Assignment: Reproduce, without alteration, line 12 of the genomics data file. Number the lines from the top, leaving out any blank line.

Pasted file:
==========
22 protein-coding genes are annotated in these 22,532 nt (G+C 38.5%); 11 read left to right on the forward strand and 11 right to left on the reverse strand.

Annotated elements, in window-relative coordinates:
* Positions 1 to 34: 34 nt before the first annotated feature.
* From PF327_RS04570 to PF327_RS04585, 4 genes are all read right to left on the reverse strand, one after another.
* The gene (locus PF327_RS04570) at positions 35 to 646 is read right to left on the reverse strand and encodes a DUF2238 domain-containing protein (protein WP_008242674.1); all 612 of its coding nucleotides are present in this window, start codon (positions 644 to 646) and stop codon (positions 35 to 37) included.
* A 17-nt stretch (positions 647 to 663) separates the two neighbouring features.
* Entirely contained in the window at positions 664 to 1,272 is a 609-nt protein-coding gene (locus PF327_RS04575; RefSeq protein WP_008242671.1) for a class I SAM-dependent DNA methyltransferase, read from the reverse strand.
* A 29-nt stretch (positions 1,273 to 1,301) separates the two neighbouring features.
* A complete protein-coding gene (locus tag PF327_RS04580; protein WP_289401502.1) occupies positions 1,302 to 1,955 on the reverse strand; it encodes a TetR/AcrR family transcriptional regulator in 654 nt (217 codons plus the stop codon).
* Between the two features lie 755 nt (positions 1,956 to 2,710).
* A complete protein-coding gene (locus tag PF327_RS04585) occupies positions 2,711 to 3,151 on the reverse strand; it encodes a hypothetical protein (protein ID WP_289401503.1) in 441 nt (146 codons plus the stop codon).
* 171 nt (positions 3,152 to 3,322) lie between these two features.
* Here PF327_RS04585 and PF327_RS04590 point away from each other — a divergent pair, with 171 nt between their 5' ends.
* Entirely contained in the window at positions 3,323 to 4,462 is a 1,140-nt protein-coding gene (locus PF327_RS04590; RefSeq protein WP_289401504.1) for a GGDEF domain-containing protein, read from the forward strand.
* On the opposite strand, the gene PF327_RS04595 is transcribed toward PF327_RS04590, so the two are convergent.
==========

* 171 nt (positions 3,152 to 3,322) lie between these two features.